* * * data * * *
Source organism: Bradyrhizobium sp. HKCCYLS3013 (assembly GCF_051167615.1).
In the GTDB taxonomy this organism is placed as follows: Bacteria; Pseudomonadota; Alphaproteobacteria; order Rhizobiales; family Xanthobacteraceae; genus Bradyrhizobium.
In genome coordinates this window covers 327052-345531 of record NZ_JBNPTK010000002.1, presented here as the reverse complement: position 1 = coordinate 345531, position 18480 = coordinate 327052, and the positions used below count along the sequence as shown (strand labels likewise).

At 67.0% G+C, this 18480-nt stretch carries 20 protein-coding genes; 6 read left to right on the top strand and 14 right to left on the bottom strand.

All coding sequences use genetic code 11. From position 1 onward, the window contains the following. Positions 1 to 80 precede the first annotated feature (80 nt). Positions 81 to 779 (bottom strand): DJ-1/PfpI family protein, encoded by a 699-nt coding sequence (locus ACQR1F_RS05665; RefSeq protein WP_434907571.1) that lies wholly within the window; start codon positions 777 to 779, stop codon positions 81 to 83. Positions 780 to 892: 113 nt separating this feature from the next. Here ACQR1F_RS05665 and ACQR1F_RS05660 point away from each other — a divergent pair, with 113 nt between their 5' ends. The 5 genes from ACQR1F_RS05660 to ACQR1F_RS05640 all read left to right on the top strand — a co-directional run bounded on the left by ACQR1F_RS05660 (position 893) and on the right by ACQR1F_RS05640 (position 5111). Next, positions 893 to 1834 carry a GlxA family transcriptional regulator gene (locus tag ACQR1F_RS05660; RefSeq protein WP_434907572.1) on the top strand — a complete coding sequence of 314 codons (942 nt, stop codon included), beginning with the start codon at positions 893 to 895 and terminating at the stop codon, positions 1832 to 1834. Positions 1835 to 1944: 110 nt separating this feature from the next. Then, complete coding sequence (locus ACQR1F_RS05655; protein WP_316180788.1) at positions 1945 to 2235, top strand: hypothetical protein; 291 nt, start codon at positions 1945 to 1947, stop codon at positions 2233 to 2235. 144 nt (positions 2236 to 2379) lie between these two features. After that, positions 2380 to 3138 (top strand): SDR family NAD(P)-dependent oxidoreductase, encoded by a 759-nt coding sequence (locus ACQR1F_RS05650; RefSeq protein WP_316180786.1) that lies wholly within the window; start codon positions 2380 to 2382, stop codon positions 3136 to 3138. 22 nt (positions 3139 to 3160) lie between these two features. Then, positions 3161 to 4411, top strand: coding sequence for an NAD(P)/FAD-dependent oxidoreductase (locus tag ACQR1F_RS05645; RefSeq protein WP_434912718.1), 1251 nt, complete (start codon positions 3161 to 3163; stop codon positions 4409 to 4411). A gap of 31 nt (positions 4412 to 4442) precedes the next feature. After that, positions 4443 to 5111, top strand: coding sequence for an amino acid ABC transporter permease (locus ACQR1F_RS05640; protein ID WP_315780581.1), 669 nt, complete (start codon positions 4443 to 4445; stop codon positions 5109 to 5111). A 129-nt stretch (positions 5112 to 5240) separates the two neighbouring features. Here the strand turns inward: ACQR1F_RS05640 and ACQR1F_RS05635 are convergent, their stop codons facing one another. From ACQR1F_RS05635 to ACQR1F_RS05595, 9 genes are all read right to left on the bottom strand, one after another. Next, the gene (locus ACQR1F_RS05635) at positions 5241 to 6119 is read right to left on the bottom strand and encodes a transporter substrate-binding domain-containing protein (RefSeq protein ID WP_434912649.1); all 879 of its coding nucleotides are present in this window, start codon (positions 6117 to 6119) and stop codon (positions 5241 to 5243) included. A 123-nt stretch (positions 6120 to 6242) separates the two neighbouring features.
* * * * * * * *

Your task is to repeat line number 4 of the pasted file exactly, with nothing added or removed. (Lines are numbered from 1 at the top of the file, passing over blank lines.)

At 67.0% G+C, this 18480-nt stretch carries 20 protein-coding genes; 6 read left to right on the top strand and 14 right to left on the bottom strand.